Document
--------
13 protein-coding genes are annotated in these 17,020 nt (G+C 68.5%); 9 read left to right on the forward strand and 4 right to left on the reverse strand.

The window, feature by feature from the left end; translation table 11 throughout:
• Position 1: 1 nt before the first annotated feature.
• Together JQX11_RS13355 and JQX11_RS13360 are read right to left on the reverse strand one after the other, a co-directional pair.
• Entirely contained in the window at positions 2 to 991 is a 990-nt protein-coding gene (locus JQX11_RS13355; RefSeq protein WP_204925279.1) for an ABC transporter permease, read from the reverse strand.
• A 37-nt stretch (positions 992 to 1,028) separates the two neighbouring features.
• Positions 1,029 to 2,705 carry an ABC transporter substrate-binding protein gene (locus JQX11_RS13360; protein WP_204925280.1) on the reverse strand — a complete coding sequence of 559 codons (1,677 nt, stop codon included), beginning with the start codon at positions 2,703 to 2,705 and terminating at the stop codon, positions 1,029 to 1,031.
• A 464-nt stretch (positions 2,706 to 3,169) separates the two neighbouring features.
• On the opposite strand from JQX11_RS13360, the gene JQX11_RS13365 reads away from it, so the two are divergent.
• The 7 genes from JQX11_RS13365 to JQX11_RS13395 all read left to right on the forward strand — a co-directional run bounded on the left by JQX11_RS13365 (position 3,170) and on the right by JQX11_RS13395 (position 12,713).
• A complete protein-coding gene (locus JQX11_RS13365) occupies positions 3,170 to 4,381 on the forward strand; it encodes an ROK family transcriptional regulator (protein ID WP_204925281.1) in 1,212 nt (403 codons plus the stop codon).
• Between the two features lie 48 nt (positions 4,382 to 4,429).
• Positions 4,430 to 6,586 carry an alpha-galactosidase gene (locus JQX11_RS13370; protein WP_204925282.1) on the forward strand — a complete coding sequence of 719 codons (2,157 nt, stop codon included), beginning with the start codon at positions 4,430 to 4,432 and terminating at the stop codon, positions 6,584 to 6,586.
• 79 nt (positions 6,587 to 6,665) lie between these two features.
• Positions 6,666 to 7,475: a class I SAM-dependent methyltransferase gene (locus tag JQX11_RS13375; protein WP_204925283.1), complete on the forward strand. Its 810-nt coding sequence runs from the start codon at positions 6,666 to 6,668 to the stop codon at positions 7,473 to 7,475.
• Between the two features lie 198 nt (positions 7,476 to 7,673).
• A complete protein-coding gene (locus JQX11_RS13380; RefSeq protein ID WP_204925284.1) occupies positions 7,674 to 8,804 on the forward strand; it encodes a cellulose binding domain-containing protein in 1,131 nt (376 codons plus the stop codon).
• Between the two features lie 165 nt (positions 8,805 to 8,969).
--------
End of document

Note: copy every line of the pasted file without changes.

13 protein-coding genes are annotated in these 17,020 nt (G+C 68.5%); 9 read left to right on the forward strand and 4 right to left on the reverse strand.

The window, feature by feature from the left end; translation table 11 throughout:
• Position 1: 1 nt before the first annotated feature.
• Together JQX11_RS13355 and JQX11_RS13360 are read right to left on the reverse strand one after the other, a co-directional pair.
• Entirely contained in the window at positions 2 to 991 is a 990-nt protein-coding gene (locus JQX11_RS13355; RefSeq protein WP_204925279.1) for an ABC transporter permease, read from the reverse strand.
• A 37-nt stretch (positions 992 to 1,028) separates the two neighbouring features.
• Positions 1,029 to 2,705 carry an ABC transporter substrate-binding protein gene (locus JQX11_RS13360; protein WP_204925280.1) on the reverse strand — a complete coding sequence of 559 codons (1,677 nt, stop codon included), beginning with the start codon at positions 2,703 to 2,705 and terminating at the stop codon, positions 1,029 to 1,031.
• A 464-nt stretch (positions 2,706 to 3,169) separates the two neighbouring features.
• On the opposite strand from JQX11_RS13360, the gene JQX11_RS13365 reads away from it, so the two are divergent.
• The 7 genes from JQX11_RS13365 to JQX11_RS13395 all read left to right on the forward strand — a co-directional run bounded on the left by JQX11_RS13365 (position 3,170) and on the right by JQX11_RS13395 (position 12,713).
• A complete protein-coding gene (locus JQX11_RS13365) occupies positions 3,170 to 4,381 on the forward strand; it encodes an ROK family transcriptional regulator (protein ID WP_204925281.1) in 1,212 nt (403 codons plus the stop codon).
• Between the two features lie 48 nt (positions 4,382 to 4,429).
• Positions 4,430 to 6,586 carry an alpha-galactosidase gene (locus JQX11_RS13370; protein WP_204925282.1) on the forward strand — a complete coding sequence of 719 codons (2,157 nt, stop codon included), beginning with the start codon at positions 4,430 to 4,432 and terminating at the stop codon, positions 6,584 to 6,586.
• 79 nt (positions 6,587 to 6,665) lie between these two features.
• Positions 6,666 to 7,475: a class I SAM-dependent methyltransferase gene (locus tag JQX11_RS13375; protein WP_204925283.1), complete on the forward strand. Its 810-nt coding sequence runs from the start codon at positions 6,666 to 6,668 to the stop codon at positions 7,473 to 7,475.
• Between the two features lie 198 nt (positions 7,476 to 7,673).
• A complete protein-coding gene (locus JQX11_RS13380; RefSeq protein ID WP_204925284.1) occupies positions 7,674 to 8,804 on the forward strand; it encodes a cellulose binding domain-containing protein in 1,131 nt (376 codons plus the stop codon).
• Between the two features lie 165 nt (positions 8,805 to 8,969).